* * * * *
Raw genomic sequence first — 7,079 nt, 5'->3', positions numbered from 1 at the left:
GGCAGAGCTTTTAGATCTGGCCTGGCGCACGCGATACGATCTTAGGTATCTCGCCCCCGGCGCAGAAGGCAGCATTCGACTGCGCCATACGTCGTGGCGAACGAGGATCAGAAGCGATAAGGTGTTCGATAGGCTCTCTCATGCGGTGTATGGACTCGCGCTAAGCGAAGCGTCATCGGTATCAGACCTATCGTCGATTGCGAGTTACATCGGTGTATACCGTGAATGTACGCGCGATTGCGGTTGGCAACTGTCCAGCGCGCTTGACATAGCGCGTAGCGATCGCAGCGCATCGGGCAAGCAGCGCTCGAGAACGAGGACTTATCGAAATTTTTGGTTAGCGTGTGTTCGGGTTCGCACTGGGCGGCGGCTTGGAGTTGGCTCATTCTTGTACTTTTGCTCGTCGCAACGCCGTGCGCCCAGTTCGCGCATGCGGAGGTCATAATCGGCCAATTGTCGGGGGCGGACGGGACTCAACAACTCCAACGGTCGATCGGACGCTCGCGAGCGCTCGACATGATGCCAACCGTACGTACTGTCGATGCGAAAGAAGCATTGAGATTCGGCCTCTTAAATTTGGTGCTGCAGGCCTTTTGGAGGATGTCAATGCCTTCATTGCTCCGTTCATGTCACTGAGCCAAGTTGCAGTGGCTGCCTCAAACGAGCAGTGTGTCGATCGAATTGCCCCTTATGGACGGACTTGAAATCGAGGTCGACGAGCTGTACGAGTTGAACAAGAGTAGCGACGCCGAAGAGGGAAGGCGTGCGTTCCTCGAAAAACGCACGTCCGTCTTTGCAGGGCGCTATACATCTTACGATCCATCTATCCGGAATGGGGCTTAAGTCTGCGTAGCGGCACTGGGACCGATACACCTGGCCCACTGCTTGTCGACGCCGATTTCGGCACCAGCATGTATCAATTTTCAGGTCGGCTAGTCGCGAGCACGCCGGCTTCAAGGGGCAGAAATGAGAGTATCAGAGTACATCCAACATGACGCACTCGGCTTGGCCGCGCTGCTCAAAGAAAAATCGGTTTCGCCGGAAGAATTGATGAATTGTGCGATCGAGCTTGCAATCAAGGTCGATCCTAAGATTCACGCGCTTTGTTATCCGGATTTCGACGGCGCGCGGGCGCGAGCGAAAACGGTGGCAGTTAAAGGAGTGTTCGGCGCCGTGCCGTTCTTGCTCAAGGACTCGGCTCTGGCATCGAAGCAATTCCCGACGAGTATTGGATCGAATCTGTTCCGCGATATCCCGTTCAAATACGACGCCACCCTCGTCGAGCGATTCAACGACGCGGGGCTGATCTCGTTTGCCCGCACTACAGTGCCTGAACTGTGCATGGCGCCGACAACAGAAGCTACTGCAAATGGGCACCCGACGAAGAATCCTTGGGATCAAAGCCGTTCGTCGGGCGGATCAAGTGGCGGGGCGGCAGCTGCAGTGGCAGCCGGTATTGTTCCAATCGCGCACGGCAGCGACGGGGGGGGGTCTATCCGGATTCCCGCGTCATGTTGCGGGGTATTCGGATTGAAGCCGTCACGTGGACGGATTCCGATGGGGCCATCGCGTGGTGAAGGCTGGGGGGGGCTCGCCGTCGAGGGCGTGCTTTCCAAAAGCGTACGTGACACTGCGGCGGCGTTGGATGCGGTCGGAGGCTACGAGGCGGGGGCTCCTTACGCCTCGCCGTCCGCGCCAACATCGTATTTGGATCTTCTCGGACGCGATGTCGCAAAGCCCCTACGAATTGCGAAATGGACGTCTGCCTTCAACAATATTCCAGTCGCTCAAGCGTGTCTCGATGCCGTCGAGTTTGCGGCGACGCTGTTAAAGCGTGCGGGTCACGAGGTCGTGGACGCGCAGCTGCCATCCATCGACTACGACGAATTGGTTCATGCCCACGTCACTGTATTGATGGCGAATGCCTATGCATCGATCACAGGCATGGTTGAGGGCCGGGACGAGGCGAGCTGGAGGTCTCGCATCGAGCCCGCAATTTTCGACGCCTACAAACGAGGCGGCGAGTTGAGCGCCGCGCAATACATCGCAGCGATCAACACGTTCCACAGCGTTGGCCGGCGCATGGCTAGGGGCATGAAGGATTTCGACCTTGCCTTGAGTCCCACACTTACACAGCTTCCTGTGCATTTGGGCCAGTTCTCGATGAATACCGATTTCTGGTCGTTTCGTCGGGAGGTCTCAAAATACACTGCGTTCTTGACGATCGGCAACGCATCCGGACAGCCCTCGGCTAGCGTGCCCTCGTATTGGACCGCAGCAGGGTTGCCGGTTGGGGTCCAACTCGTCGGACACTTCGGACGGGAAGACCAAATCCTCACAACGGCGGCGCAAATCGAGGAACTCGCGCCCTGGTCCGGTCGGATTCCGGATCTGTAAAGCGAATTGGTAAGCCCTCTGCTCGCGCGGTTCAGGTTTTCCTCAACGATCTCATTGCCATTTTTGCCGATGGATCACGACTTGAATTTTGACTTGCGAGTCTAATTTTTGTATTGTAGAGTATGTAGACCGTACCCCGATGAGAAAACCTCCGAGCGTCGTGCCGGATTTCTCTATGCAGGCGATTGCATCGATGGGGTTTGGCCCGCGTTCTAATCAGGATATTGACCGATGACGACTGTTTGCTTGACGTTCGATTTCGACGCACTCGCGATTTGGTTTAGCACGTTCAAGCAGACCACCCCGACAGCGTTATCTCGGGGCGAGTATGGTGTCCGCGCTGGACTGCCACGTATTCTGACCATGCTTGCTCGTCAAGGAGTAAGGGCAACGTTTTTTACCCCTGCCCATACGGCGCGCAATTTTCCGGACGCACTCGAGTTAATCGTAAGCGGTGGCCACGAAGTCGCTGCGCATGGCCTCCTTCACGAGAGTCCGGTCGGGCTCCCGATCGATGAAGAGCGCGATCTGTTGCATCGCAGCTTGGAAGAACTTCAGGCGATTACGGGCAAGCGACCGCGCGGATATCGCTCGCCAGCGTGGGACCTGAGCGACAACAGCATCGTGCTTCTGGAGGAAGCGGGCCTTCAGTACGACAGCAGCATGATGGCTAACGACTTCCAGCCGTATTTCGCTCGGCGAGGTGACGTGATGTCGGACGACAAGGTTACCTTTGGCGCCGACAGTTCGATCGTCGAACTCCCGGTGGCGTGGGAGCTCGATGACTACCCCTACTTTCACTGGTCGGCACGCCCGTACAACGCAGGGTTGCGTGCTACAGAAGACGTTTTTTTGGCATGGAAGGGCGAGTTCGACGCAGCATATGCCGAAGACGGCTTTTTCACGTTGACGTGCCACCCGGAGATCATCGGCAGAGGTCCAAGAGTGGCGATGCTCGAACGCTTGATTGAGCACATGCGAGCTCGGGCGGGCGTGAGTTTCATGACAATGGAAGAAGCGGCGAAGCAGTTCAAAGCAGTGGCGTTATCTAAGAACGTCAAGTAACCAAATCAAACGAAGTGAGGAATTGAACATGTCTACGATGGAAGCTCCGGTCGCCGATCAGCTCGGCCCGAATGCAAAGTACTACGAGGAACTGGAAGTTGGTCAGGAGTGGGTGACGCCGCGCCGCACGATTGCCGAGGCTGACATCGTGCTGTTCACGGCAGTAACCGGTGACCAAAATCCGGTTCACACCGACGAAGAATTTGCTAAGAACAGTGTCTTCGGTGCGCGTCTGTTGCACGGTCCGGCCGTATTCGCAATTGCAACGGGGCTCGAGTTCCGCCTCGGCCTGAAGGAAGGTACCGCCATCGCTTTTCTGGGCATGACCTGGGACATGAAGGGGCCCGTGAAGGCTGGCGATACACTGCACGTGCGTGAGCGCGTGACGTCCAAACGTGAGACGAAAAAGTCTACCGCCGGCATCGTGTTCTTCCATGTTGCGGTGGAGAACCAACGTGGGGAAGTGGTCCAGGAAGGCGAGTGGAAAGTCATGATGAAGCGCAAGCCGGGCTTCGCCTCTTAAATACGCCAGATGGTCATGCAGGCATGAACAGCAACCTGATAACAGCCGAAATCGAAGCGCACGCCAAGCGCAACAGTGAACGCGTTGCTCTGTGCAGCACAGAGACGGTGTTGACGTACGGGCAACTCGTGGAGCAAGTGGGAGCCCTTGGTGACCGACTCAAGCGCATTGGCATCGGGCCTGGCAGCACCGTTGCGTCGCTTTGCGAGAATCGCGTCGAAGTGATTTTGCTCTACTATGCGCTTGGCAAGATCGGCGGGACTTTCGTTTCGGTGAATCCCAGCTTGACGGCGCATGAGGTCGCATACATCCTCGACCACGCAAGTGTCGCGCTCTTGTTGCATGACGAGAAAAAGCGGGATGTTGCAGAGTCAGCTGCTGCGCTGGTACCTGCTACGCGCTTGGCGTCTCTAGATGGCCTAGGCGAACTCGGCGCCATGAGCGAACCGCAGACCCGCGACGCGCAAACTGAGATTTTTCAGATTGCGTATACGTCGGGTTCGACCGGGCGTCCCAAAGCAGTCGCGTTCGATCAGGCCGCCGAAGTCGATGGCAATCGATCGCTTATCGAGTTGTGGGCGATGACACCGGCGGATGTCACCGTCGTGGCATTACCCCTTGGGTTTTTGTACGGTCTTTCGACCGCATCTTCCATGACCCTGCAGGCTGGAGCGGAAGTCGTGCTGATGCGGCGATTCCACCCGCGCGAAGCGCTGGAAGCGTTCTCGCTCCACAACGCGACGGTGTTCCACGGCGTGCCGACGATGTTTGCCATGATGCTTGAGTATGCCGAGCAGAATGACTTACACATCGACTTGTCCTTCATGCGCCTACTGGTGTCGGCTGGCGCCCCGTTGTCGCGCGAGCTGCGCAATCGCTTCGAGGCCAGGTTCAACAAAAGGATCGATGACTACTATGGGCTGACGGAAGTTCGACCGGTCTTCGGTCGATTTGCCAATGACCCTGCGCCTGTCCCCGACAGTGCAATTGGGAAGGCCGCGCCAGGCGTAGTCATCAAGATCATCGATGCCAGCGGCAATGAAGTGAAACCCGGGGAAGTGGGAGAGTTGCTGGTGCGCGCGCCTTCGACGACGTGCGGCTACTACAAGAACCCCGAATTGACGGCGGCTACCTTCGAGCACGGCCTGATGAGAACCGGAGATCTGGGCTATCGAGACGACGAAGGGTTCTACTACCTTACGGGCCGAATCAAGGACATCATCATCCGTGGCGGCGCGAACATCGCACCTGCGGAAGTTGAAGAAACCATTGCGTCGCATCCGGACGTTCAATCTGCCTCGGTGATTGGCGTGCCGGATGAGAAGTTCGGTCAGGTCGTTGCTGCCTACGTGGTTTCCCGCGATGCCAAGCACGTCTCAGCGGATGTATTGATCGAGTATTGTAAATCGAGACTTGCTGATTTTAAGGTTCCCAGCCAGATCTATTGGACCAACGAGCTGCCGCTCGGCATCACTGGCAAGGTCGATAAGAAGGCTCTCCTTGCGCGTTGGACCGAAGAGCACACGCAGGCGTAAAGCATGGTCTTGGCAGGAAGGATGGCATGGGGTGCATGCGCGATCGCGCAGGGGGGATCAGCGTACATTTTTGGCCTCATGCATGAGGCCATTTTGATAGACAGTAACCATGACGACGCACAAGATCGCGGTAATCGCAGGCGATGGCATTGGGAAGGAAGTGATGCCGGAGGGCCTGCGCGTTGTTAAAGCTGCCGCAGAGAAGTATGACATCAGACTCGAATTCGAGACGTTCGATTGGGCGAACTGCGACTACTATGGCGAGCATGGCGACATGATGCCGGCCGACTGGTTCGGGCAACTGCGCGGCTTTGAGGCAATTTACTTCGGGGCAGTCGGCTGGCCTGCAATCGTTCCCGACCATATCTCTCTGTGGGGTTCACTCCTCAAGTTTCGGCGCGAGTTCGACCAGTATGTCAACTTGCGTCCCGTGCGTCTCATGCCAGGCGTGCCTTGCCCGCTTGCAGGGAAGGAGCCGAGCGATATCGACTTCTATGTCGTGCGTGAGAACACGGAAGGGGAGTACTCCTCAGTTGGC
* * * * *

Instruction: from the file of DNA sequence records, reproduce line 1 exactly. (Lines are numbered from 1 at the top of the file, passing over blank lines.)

Raw genomic sequence first — 7,079 nt, 5'->3', positions numbered from 1 at the left: